The U. S. SST Program

The U. S. SST program begun in June, 1963 when President Kennedy, in a commencement speech at the Air Force Academy, said. "As a testament to our strong faith in the future of air power… I am announcing today that the United States will commit itself to an important new program in civil aviation… a plane that will move ahead at a speed faster than Mach 2. more than twice the speed of sound, to all comers of the globe ~ The day before this speech the president of Pan American World Airlines had made the announcement that Pan Am was taking options on six Concordes. Prior to thai Air France and British Airways had ordered eight Concordes each.

A few days later President Kennedy followed up his commencement address with a message to Congress in which he said, "In no event will the government investment be permitted to exceed $750 million” [81 Development costs were then estimated to be approximately $1 billion.

This program soon became one with two competitive aircraft designs, one by Lock­heed and the other by Boeing, and two competitive engine designs, one by General Electric and the other by Pratt & Whitney. Boeing and General Electric were the eventual w inners of this competition with the Boeing 2707-100, a swing wing. M * 2.7. 200-300 passenger aircraft with a presumed range of 3500 nautical miles, weighing 750.000 pounds, an aircraft that was not then – and perhaps is not now. technically realizable. The swing wing provided both airport noise reductions and improved aerodynamic performance at lower speeds The weight of the mechanism used to pivot the wings resulted in unacceptably low range, or km payload, or both. The Boeing design evolved to a fixed wing, titanium aircraft, not unlike that proposed by Lock­heed The government’s investment in the SST program was to be repaid by royalties on aircraft sales. The government’s investments, including interest, would be recovered with the delivery of the 300th aircraft.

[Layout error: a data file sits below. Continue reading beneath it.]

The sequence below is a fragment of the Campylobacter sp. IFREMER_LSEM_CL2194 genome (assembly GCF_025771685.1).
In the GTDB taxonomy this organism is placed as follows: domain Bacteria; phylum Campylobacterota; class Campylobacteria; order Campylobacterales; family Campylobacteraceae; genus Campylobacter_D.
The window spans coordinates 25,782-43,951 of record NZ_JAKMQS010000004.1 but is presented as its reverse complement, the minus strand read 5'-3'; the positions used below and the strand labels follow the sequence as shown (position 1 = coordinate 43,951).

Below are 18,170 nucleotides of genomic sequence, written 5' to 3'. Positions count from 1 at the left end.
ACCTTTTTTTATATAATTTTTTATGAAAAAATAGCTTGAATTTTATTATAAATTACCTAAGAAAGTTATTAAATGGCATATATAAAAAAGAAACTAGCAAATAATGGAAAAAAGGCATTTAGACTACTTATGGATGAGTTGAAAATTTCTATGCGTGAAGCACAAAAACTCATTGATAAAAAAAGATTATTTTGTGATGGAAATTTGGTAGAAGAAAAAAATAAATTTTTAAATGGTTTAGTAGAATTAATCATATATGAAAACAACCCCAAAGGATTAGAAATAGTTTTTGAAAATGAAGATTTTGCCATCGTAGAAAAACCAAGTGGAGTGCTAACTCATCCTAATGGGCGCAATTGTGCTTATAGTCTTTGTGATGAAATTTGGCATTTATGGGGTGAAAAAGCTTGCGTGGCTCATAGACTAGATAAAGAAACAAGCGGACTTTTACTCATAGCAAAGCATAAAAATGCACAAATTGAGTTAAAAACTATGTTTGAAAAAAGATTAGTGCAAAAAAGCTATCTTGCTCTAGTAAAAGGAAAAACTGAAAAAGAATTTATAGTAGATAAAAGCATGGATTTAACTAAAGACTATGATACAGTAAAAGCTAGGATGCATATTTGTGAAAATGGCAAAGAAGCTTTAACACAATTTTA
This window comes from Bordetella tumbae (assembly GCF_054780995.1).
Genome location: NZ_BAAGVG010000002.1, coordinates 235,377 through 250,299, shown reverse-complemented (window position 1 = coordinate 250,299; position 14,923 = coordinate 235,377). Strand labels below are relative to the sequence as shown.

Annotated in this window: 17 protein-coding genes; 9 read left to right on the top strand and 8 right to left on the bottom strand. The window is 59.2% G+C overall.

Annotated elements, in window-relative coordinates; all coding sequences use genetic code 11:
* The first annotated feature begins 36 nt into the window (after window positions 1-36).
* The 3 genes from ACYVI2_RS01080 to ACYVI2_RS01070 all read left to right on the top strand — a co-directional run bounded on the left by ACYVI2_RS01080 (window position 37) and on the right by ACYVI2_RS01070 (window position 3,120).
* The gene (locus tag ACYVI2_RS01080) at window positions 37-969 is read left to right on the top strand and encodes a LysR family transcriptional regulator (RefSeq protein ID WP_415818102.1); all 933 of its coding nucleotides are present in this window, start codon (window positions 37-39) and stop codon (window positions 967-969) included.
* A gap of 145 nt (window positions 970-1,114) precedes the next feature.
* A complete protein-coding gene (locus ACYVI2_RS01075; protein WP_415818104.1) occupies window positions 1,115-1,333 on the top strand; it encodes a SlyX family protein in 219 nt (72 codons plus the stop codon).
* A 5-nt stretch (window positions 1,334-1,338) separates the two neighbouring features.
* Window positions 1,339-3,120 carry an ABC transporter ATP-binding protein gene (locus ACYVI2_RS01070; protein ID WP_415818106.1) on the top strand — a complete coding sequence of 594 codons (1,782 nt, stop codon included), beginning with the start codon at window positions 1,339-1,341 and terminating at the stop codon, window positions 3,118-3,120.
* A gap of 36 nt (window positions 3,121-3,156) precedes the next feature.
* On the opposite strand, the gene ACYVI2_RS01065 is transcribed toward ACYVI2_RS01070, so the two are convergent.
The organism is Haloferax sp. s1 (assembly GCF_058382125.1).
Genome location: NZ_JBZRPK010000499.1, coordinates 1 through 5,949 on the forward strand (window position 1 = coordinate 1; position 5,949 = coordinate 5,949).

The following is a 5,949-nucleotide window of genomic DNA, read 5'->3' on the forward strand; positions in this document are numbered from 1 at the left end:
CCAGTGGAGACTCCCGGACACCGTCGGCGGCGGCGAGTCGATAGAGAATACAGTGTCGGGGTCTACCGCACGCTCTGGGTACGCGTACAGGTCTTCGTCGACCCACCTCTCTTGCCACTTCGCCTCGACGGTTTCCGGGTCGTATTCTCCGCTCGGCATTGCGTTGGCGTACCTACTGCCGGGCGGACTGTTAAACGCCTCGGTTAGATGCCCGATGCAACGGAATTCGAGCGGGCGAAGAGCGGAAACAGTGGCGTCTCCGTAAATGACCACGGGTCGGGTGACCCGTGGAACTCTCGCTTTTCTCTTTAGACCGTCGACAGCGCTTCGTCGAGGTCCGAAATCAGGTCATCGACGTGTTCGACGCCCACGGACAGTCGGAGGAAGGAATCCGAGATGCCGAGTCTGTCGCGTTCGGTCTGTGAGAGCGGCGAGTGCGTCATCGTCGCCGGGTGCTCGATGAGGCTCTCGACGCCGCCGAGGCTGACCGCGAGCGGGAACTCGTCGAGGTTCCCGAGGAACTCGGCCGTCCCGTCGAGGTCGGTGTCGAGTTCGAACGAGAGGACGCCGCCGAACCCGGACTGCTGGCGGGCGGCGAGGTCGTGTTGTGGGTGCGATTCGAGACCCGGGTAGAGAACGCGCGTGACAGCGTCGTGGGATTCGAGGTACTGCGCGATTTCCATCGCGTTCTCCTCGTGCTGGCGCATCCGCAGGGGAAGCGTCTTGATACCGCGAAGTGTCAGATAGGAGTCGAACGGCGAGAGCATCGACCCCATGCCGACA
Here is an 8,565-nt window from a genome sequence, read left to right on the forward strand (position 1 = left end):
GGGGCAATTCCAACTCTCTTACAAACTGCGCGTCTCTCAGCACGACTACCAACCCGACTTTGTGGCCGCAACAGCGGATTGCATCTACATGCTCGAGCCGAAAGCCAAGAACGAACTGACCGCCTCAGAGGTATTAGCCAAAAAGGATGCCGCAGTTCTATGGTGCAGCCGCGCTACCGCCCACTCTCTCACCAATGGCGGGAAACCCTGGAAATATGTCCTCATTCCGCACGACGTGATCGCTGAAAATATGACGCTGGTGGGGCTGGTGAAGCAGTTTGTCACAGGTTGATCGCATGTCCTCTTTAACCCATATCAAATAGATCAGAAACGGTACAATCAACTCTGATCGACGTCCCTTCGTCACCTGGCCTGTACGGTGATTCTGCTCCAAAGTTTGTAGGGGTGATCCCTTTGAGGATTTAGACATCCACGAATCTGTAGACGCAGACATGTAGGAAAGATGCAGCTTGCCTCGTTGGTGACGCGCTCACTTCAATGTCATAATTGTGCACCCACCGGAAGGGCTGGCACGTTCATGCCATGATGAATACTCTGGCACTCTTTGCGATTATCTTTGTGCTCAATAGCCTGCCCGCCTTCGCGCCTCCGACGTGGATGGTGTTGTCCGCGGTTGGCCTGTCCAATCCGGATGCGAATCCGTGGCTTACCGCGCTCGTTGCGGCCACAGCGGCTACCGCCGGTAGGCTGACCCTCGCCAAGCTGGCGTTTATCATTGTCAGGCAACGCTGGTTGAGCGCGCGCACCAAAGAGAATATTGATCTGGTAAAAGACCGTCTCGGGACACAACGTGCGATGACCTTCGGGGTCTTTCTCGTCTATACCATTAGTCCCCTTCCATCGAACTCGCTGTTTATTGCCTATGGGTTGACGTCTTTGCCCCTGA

The two principal issues of concern with SSTs in the late 1960s were their economic viability because of a likely restriction to subsonic operation over populated areas and airport noise levels upon takeoff. There was limited concern before 1970 about the effects of such air­craft on the stratosphere.

The U. S. program died in the Senate in May 1971. in part from concerns about noise in the airport environs, in part from concerns about its impact on the stratospliCTe. in part due to politics, and in pan because its economic success seemed far less than certain. Today, twenty – five years later, these remain legitimate concerns

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